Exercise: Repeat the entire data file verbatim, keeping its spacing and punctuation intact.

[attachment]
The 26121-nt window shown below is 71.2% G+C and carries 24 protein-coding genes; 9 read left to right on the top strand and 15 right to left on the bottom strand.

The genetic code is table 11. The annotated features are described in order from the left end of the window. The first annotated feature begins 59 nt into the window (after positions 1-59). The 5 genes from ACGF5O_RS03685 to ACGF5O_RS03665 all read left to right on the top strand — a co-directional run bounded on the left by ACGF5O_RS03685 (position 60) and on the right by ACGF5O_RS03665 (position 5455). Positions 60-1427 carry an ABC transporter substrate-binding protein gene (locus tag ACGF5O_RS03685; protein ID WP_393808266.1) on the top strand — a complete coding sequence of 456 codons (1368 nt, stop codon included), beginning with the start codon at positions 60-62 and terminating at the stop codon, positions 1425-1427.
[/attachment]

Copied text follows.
The 26121-nt window shown below is 71.2% G+C and carries 24 protein-coding genes; 9 read left to right on the top strand and 15 right to left on the bottom strand.

The genetic code is table 11. The annotated features are described in order from the left end of the window. The first annotated feature begins 59 nt into the window (after positions 1-59). The 5 genes from ACGF5O_RS03685 to ACGF5O_RS03665 all read left to right on the top strand — a co-directional run bounded on the left by ACGF5O_RS03685 (position 60) and on the right by ACGF5O_RS03665 (position 5455). Positions 60-1427 carry an ABC transporter substrate-binding protein gene (locus tag ACGF5O_RS03685; protein ID WP_393808266.1) on the top strand — a complete coding sequence of 456 codons (1368 nt, stop codon included), beginning with the start codon at positions 60-62 and terminating at the stop codon, positions 1425-1427.